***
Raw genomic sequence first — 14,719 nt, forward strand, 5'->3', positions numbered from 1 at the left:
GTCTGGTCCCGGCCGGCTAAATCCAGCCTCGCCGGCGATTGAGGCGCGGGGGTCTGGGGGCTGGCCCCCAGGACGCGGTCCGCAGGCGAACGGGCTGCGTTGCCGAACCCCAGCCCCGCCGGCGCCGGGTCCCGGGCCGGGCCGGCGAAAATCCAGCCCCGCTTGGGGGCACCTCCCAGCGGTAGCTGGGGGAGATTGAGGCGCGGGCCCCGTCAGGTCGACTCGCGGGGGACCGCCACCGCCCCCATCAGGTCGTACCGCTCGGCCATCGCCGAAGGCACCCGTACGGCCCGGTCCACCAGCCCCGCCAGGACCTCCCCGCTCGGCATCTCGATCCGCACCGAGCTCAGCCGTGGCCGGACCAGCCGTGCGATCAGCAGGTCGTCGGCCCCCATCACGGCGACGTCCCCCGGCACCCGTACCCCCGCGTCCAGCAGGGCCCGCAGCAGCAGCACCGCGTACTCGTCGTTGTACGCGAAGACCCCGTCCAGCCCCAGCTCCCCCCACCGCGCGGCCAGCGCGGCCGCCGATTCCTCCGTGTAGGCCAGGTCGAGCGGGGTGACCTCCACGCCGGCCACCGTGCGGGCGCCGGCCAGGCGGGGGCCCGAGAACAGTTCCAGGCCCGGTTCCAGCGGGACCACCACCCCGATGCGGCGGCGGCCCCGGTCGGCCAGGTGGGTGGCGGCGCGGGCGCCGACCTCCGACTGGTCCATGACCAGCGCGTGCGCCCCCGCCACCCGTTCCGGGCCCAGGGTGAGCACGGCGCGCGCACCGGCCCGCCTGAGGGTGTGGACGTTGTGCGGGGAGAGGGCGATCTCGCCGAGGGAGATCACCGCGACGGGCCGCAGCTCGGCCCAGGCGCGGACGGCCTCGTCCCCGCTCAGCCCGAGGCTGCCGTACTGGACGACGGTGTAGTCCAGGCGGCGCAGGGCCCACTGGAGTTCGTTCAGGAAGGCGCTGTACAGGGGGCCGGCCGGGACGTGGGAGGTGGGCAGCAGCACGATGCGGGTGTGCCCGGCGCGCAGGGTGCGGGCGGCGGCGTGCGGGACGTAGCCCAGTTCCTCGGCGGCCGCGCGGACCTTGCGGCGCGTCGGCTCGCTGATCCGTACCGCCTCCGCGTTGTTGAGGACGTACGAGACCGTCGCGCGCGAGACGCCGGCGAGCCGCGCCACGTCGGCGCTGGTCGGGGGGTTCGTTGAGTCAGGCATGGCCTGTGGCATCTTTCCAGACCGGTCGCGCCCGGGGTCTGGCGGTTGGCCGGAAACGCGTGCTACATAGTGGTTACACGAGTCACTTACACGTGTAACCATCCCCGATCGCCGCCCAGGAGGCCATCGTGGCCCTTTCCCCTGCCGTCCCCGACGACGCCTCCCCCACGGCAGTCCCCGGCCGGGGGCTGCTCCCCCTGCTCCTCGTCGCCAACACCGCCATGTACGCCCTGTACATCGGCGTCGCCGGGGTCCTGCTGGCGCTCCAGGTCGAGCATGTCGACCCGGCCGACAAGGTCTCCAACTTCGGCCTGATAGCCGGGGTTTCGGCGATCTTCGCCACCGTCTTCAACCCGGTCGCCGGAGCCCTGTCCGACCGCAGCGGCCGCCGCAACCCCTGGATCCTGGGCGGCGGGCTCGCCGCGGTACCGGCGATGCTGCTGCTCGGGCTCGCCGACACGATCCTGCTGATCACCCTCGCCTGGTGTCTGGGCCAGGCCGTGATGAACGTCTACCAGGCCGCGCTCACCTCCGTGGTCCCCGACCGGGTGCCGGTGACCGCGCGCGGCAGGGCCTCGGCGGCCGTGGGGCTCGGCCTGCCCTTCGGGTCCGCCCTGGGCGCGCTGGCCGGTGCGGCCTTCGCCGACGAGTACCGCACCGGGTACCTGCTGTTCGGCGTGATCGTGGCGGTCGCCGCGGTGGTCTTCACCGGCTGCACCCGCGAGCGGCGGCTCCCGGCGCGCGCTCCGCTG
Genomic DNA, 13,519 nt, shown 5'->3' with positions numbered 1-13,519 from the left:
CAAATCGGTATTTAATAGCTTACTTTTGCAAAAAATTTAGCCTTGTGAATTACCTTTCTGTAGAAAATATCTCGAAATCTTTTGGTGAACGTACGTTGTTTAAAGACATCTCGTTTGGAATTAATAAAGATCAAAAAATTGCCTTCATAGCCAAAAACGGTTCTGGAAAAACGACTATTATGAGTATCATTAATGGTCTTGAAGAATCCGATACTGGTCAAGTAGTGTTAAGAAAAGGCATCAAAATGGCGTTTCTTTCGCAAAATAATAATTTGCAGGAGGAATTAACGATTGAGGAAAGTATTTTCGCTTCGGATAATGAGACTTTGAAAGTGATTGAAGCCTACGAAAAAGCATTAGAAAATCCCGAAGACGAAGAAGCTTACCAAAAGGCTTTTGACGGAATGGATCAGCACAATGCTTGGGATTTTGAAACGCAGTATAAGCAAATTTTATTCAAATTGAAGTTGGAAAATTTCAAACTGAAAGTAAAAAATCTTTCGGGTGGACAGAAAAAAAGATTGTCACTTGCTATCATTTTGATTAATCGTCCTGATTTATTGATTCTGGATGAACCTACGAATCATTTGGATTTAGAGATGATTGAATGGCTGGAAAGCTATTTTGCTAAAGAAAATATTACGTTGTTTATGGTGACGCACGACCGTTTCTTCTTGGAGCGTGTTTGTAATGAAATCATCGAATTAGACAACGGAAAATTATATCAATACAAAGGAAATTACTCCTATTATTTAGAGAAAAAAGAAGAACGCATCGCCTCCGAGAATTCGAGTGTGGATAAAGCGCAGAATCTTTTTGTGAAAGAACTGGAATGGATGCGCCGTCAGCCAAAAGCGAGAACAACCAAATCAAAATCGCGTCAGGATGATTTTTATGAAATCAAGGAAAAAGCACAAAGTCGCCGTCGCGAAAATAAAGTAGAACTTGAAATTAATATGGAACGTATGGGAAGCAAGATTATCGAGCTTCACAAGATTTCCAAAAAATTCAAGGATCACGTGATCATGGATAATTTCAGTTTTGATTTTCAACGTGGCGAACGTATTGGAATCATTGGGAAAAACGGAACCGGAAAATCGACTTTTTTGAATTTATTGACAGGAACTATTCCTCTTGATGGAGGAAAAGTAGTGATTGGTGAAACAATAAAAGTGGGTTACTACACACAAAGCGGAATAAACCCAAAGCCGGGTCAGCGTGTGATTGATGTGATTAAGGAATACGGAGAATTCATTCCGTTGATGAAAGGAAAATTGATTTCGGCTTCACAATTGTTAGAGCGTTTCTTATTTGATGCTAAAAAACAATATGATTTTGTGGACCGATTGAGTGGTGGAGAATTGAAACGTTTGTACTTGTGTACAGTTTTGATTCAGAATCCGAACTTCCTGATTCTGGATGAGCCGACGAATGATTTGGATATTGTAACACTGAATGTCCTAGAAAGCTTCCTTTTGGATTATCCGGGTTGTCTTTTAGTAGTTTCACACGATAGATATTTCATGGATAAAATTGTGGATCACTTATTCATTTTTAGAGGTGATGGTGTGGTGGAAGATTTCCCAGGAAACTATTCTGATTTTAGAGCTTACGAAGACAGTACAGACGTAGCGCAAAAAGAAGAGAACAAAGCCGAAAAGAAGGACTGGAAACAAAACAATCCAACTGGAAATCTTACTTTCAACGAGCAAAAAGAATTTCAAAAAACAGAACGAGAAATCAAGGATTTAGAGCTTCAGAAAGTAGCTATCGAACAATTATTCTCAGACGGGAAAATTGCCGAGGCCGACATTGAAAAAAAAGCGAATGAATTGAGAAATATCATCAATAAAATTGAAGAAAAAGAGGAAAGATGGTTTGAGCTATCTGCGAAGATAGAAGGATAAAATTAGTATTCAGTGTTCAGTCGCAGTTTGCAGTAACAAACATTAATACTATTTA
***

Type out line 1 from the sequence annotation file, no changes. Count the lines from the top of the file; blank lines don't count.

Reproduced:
Raw genomic sequence first — 14,719 nt, forward strand, 5'->3', positions numbered from 1 at the left: